The political subculture of anti-Obama leftists has entered a phase by this point in the Obama presidency where the truth of its worldview is so well-established to its own adherents that it requires no exposition. Tom Frank, an anti-Obama leftist, interviews Cornel West, another anti-Obama leftist, in a conversation so deeply marinated in shared assumptions that, at one point, both interviewer and interviewee agree that nobody disagrees with them. Frank asks West, “Is there anybody who thinks he’s progressive enough today? West replies, “Nobody I know. Not even among the progressive liberals.” What about maybe the 61 million people who voted for Mitt Romney? Some of them may even think Obama is too progressive.
West and Frank are certainly correct about one thing: Obama does not fully subscribe to their point of view, and he never has. When he ran as a pragmatist who understood the value of the market, Obama was not lying. A world where Cornel West could govern without any constraints would look very different from a world where Obama could govern without constraints. In that one sense, the left’s mistrust of Obama has a fully rational basis.
But West, and much of the American left, doesn’t merely believe that. It also believes that a world where Obama can govern without constraints is the actual world we live in, or, at least, a reasonable approximation thereof. More inspiring speeches, harder fighting, or some other unspecified application of willpower is all it would take to have forced Olympia Snowe to vote for a larger stimulus or Scott Brown to go along with tougher financial regulation. Because they cannot conceive of any limits to Obama's power, betrayal and haplessness are the only causes they can imagine for their distress. (West: "What I hear is that, '[Obama] pimped us.' I heard that a zillion times. 'He pimped us, brother West.'”)
The field of political science, with its firm grasp of multiple veto points, the limits of rhetoric, and other structural realities of the federal government, is an alien field to the anti-Obama left. Its chosen field is history. (Michael Kazin's anti-Obama polemic in the New Republic likewise stays away from political science and lashes Obama with historical counterexamples.) Their version of history offers hackneyed, romanticized tales rather than the real thing.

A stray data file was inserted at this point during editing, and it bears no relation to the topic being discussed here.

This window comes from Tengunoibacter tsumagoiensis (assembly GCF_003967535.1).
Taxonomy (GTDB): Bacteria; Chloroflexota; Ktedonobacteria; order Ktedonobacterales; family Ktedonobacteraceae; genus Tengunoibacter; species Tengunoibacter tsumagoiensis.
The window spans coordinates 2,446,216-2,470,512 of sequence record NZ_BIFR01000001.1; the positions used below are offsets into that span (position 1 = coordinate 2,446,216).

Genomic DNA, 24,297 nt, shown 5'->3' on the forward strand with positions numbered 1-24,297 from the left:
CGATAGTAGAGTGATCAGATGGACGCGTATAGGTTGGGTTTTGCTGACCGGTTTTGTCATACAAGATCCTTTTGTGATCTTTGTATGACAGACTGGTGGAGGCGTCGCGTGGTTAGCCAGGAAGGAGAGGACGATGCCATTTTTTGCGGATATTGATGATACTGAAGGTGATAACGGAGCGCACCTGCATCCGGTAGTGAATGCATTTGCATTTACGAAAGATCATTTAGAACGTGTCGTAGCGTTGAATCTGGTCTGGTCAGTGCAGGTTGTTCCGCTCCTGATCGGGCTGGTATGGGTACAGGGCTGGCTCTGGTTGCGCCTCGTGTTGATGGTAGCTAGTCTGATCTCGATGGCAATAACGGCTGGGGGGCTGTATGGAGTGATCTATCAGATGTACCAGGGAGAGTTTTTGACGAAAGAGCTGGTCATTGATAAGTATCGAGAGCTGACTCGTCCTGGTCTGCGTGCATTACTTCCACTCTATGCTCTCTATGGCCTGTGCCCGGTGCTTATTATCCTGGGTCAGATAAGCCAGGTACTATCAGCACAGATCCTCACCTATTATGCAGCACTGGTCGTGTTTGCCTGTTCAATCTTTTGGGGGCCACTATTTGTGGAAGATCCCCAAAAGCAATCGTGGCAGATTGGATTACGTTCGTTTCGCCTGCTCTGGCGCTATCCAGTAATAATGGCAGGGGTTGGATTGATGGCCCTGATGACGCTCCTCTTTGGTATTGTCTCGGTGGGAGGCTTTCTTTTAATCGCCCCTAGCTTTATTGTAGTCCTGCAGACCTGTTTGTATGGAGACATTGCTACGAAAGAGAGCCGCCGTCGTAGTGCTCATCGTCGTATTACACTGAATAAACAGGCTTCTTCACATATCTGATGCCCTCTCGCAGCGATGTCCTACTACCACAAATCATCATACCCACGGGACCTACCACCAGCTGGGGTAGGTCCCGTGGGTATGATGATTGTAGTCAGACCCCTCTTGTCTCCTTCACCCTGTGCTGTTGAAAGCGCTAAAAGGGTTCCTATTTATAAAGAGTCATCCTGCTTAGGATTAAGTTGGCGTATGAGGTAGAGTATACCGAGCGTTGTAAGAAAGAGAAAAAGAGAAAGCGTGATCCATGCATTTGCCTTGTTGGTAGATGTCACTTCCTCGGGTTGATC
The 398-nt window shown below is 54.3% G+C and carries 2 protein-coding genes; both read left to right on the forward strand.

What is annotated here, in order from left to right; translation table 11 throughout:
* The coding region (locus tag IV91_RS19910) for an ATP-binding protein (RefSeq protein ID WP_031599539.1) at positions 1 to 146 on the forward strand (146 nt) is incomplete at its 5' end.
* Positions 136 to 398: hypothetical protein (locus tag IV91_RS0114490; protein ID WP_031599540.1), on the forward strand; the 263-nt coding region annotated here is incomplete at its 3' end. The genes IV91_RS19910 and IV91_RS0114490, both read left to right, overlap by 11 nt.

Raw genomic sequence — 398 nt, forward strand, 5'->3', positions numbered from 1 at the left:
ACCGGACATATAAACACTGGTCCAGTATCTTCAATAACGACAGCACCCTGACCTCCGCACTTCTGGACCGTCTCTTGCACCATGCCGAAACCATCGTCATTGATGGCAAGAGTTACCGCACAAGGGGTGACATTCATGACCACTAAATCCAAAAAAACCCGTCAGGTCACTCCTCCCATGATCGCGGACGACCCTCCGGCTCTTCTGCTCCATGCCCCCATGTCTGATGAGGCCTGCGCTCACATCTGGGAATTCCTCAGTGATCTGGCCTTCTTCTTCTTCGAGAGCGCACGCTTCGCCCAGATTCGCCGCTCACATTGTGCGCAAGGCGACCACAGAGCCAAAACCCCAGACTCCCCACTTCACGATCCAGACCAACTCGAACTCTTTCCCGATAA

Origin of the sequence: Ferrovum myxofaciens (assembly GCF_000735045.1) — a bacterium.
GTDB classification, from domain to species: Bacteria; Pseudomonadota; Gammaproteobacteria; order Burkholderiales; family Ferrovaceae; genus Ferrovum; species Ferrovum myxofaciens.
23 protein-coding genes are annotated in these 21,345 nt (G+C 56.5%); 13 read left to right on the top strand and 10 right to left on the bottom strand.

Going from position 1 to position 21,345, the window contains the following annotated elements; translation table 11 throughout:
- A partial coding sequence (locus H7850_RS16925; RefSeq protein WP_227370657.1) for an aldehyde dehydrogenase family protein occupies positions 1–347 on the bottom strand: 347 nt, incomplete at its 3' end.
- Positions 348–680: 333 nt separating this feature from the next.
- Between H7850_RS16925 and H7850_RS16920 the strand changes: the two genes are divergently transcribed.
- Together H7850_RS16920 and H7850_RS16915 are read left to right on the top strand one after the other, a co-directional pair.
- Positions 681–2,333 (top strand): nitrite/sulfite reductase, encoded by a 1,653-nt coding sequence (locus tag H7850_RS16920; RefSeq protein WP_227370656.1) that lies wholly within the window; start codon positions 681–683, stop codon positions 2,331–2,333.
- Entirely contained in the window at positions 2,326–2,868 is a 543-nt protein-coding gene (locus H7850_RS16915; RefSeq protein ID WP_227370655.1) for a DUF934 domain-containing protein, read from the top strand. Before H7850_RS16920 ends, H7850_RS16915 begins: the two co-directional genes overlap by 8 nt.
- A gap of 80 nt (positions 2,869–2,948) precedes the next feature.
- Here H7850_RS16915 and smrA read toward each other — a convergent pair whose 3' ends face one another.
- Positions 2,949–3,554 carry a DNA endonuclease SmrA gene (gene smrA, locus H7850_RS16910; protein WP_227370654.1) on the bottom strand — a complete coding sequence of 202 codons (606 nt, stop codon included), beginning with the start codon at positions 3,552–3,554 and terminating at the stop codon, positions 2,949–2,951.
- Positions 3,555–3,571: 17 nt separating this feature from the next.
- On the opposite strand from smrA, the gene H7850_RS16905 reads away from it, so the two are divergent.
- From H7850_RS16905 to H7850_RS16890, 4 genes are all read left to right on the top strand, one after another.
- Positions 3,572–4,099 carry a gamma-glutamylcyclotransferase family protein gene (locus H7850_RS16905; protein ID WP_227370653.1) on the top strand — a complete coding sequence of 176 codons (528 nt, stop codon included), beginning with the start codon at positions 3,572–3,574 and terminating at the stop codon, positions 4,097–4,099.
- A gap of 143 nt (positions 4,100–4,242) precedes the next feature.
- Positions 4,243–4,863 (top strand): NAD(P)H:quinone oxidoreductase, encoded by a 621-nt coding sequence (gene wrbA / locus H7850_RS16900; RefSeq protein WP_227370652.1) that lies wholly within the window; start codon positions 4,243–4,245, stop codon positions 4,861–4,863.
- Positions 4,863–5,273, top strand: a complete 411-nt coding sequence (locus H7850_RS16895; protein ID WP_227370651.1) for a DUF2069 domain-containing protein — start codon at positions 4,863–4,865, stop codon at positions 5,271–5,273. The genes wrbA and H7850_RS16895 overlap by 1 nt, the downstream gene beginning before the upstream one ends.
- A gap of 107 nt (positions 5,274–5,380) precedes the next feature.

Here is West, in typical form, counterposing Obama against Abraham Lincoln:
You would think that we needed somebody — a Lincoln-like figure who could revive some democratic spirit and democratic possibility …
You have to be able to speak to those divisions in such a way that, like FDR, like Lincoln, you’re able to somehow pull out the best of who we are, given the divisions. You don’t try to act as if we have no divisions and we’re just an American family ...What is history going to say about you? Counterfeit! That’s what they’ll say, counterfeit. Not the real thing.
[Frank: That’s exactly what everyone was saying at the time.]
That’s right. That’s true. It was like, “We finally got somebody who can help us turn the corner.” And he posed as if he was a kind of Lincoln.
So the Lincoln of West’s imagination is a figure who would never “act as if we have no divisions and we’re just an American family.” This is the same Lincoln who, in his inaugural address — delivered after seven states had already seceded from the Union — declared, “We are not enemies, but friends. We must not be enemies. Though passion may have strained, it must not break our bonds of affection.”
In fact, the real Lincoln was a carefully calculating politician, always careful not to step too far ahead of public opinion. Progressives distrusted and even loathed Lincoln with an intensity that exceeds West’s own distrust of Obama. Here, from James McPherson’s Battle Cry of Freedom, is a brief summary of the disappointed left circa 1862:
West further believes that only blind racial loyalty can explain the refusal of black liberals like Al Sharpton to agree with him. “[Sharpton] can’t stand what I do because, for him, it’s an act of racial traitorship to be critical of the president,” complains West. West is appalled by accusations of race traitorship unless he is the one making them:
Cornel West tore into Obama and Sharpton for sanitizing King’s vision of economic and racial equality. “Brother Martin himself, I think, would’ve been turning over in his grave,” West told an interviewer at the time, adding: “We saw the coronation of the bona fide house negro of the Barack Obama plantation, our dear brother Al Sharpton.”